Children with autism spectrum disorder (ASD) may have difficulties with verbal communication. Augmentative and alternative communication (AAC) is designed to aid communication and serve as a supplement to verbal speech for children with communication challenges.  

Understanding AAC 

AAC includes various tools and methods of communication that can supplement or replace speech or writing (ASHA, n.d.). Options like sign language, visual supports such as picture cards, and high-tech devices with speech-generation capabilities are all examples of AAC. The ultimate goal of AAC is to facilitate effective communication, enhance social interaction, and foster an inclusive environment for children with communication challenges, including those with ASD.

A child using an AAC device.

AAC's Impact on Autistic Children 

AAC systems can help to transform the communication abilities of autistic children. These systems do not hinder speech development; in fact, they may promote it. Research indicates that AAC use can lead to improvements in communication, speech production, and social interaction (Ganz et al., 2012).  

With AAC, children who are non-vocal or have limited speech abilities have an avenue to communicate their needs, reducing potential frustration and increasing the likelihood of social integration and independence.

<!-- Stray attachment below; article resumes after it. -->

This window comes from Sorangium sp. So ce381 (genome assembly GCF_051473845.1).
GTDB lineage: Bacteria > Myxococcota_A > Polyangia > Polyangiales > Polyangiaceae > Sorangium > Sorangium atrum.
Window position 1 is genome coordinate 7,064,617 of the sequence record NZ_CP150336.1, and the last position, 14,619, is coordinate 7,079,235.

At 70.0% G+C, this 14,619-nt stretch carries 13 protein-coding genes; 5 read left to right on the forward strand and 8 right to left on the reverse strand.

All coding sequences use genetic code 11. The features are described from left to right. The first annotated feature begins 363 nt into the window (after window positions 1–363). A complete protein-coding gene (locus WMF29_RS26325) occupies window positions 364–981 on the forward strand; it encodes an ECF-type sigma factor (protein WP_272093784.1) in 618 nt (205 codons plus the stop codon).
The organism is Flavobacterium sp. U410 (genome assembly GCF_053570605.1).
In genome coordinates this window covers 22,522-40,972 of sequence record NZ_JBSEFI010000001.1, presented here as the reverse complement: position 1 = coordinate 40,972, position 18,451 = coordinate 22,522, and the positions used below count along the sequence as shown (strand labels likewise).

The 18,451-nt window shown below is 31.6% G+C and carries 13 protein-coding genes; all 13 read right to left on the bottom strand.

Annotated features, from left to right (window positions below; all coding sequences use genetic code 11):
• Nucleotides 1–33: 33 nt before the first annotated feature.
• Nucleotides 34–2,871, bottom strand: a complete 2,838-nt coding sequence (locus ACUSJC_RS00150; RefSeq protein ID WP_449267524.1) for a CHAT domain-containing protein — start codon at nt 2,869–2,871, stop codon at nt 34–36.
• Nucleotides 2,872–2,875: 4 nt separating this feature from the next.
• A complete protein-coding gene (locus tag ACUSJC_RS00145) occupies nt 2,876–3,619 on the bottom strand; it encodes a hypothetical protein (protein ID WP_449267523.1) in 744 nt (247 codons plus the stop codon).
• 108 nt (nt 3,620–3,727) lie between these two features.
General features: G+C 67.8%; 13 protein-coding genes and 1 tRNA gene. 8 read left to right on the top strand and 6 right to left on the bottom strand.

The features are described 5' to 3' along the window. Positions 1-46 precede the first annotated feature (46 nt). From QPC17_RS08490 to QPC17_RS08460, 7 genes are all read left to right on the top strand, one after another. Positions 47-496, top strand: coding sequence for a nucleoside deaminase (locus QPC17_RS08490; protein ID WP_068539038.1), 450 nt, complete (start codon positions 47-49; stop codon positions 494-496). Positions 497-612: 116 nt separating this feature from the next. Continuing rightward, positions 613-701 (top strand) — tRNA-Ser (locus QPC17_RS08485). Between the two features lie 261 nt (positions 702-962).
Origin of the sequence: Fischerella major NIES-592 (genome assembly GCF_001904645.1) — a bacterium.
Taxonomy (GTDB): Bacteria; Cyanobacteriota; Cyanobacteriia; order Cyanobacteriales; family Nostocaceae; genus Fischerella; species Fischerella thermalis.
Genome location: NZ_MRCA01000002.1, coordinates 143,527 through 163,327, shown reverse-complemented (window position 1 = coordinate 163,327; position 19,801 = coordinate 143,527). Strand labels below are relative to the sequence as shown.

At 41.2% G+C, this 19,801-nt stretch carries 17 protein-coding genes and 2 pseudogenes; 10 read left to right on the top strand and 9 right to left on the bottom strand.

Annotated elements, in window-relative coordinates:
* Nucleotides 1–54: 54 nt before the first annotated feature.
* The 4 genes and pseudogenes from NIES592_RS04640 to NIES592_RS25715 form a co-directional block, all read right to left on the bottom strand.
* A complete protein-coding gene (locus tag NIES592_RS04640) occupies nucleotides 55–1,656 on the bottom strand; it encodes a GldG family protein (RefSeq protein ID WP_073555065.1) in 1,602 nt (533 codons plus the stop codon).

Choosing the Right AAC System  

Selecting the right AAC system depends on the unique needs, abilities, and goals of the child. The decision should involve a team of individuals, including the child’s caregivers as well as speech-language pathologists, teachers, and occupational therapists (Romski et al., 2010).  

At Cortica, we provide AAC evaluations, programming, support, and parent training for using AAC devices. Our speech-language pathologists at Cortica are equipped with the knowledge to help your family determine the best AAC system that works for your needs.

A caregiver and young child using an AAC device to communicate.

Breakthroughs in AAC technology offer a ray of hope for children and their families. By adopting AAC systems, we can remove communication barriers and empower individuals to express themselves. In doing so, we build a more inclusive society where every voice, spoken or otherwise, is heard and valued. 



American Psychiatric Association. (2013). Diagnostic and statistical manual of mental disorders (5th ed.). 

ASHA. (n.d.). Augmentative and alternative communication. American Speech-Language-Hearing Association. Retrieved from 

Ganz, J. B., Earles-Vollrath, T. L., Heath, A. K., Parker, R. I., Rispoli, M. J., & Duran, J. B. (2012). A meta-analysis of single case research studies on aided augmentative and alternative communication systems with individuals with autism spectrum disorders. Journal of Autism and Developmental Disorders, 42(1), 60–74.  

Romski, M., Sevcik, R. A., Barton-Hulsey, A., & Whitmore, A. S. (2015). Early intervention and AAC: What a difference 30 years makes. Augmentative and Alternative Communication, 31(3), 181–202. DOI: 10.3109/07434618.2015.1064163